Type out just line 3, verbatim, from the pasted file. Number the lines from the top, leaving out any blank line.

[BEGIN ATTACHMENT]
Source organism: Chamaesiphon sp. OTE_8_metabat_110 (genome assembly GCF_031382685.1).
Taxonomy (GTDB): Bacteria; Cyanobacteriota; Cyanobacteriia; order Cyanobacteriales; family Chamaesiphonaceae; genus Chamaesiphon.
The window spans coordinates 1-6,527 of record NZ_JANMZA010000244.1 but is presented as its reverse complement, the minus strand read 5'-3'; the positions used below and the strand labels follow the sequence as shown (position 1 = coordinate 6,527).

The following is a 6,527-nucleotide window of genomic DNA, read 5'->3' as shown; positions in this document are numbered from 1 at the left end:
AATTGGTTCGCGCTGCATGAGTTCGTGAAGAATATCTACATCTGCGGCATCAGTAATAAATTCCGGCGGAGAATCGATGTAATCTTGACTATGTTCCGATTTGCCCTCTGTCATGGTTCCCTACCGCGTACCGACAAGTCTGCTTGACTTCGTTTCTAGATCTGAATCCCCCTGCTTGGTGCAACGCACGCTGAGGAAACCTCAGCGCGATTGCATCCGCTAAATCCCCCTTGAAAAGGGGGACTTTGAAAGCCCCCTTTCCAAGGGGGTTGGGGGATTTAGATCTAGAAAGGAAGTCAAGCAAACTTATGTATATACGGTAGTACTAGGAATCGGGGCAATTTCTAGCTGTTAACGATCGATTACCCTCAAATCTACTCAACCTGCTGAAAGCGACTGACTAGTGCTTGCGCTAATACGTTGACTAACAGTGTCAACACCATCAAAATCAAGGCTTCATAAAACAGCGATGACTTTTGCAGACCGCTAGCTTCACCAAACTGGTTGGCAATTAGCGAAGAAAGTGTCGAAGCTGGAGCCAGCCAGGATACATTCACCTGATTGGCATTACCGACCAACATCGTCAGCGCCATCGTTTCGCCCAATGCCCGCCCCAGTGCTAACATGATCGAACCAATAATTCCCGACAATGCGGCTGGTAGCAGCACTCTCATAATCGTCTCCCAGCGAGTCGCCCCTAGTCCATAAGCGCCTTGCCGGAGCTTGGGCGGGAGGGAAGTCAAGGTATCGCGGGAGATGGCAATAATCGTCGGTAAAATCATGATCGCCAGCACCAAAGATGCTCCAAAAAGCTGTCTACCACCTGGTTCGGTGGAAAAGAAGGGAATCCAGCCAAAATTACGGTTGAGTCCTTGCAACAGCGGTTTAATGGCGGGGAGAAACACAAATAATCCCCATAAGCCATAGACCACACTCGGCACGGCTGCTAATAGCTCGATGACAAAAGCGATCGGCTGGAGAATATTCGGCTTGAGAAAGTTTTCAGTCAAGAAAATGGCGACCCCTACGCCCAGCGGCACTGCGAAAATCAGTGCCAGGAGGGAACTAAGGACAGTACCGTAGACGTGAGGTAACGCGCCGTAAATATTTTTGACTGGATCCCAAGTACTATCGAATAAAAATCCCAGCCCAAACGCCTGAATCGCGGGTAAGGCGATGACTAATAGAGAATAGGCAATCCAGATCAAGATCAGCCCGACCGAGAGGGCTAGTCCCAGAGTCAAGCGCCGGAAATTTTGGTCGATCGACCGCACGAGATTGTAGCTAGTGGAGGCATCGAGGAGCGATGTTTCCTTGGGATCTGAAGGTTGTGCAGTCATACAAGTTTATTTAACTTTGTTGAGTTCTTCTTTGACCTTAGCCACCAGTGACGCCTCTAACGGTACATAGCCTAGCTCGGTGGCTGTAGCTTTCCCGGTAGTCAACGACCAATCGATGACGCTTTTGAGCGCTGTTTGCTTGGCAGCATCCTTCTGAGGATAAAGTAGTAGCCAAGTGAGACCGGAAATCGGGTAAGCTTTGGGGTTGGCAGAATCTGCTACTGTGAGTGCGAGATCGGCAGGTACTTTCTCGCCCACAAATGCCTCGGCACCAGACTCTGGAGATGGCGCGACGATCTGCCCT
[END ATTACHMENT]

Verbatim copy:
The window spans coordinates 1-6,527 of record NZ_JANMZA010000244.1 but is presented as its reverse complement, the minus strand read 5'-3'; the positions used below and the strand labels follow the sequence as shown (position 1 = coordinate 6,527).